By CAPT Samuel F. Wright, JAGC, USNR*
Q: I have read with great interest your articles about re-employment rights and civilian pension entitlements. I retired recently from a whole career in the railroad industry-covered by the Railroad Retirement System (RRS). I am also retired from the Army Reserve. My railroad career was interrupted by several periods of both voluntary and involuntary military service and training, including a 1990-1991 mobilization for Operation Desert Storm.
I recently obtained, from the RRS, a detailed explanation of my RRS retirement benefits and the periods of covered railroad employment. I was shocked to learn that there are several gaps in my civilian employment history, caused by periods of military service. My monthly RRS pension check is less than it would have been if I had not been in the Army Reserve and had not been away from my civilian job for military service.
Based on your Law Review articles, I was under the impression that the Uniformed Services Employment and Reemployment Rights Act (USERRA) and its predecessor (the re-employment statute in effect before the 1994 enactment of USERRA) applied equally to voluntary as well as involuntary military service, in peacetime as well as wartime. Has the RRS violated USERRA?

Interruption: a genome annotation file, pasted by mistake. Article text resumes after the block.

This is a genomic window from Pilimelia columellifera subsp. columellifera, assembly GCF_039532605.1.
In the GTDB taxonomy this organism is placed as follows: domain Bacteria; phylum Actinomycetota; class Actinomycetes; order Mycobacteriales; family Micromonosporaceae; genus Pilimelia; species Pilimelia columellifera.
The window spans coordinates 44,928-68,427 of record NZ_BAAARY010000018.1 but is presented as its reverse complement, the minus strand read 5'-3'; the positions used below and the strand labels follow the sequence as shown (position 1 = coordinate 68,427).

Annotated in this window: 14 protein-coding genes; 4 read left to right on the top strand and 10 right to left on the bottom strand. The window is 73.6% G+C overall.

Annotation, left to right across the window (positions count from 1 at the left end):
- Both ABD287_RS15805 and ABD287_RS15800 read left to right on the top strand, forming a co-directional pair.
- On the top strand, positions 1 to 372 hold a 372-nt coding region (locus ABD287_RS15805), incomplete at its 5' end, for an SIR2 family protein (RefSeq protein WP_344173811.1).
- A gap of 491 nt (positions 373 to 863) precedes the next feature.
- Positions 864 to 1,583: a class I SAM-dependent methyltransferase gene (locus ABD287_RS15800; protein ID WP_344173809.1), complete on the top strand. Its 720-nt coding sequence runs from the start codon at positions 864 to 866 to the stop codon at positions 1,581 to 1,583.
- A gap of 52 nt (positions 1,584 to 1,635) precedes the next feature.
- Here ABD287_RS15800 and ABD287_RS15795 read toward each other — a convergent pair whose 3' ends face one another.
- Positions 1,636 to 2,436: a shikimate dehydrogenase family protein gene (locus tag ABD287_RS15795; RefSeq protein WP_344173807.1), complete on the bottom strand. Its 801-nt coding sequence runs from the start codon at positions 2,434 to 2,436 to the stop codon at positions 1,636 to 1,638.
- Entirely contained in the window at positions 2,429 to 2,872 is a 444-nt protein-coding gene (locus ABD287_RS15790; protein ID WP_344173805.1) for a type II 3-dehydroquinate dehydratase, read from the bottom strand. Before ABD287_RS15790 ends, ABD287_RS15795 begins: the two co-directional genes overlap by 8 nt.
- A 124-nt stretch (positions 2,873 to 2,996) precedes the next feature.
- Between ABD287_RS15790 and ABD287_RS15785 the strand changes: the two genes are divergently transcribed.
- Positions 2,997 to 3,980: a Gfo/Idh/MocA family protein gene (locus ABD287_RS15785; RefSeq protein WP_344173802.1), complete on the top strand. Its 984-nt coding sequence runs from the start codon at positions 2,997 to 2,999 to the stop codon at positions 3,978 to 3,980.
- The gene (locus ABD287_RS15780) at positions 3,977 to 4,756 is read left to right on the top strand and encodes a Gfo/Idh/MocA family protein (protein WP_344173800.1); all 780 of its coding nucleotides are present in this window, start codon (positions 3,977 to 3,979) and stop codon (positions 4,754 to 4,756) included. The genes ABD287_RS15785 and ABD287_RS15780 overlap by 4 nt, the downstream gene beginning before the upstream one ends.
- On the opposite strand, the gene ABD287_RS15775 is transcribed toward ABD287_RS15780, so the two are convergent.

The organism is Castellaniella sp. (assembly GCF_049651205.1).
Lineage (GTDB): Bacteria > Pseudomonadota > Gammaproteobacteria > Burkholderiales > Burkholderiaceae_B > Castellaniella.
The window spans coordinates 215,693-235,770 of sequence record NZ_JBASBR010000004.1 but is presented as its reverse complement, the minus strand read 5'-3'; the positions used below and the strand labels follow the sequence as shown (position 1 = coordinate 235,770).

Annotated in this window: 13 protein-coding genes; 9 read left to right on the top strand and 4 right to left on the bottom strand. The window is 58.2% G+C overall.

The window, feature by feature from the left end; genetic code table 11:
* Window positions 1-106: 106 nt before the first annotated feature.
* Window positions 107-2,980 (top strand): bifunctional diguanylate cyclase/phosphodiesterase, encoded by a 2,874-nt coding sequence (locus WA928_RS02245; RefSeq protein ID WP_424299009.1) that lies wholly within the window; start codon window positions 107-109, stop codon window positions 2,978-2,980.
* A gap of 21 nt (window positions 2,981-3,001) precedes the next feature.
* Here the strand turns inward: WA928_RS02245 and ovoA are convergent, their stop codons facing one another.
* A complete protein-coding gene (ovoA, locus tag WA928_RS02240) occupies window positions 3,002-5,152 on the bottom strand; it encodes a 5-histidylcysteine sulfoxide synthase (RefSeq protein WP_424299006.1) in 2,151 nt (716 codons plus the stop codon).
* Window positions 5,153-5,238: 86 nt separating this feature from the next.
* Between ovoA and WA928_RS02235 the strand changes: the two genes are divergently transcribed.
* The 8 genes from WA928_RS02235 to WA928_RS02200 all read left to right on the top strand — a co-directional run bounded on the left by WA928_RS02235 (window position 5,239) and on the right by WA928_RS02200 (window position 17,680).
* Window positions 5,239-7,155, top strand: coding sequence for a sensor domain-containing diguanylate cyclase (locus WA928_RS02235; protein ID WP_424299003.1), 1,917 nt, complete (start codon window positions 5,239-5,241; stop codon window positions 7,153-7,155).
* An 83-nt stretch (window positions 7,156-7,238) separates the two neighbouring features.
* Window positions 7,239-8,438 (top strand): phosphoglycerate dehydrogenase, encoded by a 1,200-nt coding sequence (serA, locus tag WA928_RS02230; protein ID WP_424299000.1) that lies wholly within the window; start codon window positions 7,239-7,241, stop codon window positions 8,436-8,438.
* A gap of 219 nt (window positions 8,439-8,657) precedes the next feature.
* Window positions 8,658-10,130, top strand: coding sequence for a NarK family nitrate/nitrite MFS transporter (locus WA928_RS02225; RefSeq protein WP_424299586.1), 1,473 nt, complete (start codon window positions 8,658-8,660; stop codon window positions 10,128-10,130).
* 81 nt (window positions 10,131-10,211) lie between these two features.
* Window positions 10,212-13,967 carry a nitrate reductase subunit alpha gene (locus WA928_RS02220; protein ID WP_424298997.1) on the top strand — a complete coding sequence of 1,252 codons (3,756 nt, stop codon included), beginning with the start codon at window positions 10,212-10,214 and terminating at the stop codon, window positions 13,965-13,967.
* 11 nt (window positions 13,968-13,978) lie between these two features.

A: The short answer to your question is NO, because the re-employment statute (USERRA or its predecessor) simply does not apply to the RRS. The re-employment statute applies to the relationship between an employer and employees. Thus, the re-employment statute applies to pension plans established by employers or by employers and unions together, but the RRS is different.
About 80 years ago, Congress (not railroad employers and unions) established the RRS, about 10 years before Congress established the Social Security System (SSS). Like the SSS, the RRS involves a tax imposed on employers and employees, funding benefits for retired employees. The RRS is a federal government agency, like the Social Security Administration. Congress, not employers and unions, has imposed a tax upon employers and employees, to fund benefits determined by Congress. In establishing the rules for military service credit under the RRS, Congress was less generous for veterans than Congress was when it enacted USERRA.
Q: It would seem that Congress, in establishing the rules for the RRS, should be at least as generous as it has required private employers and pension plans to be. Whatever happened to the federal government as model employer principle?
A: That is a good argument, but that it's a political and moral argument that you should make to your U.S. senators and representative. That is not a legal argument that you can make to a court. USERRA simply does not apply.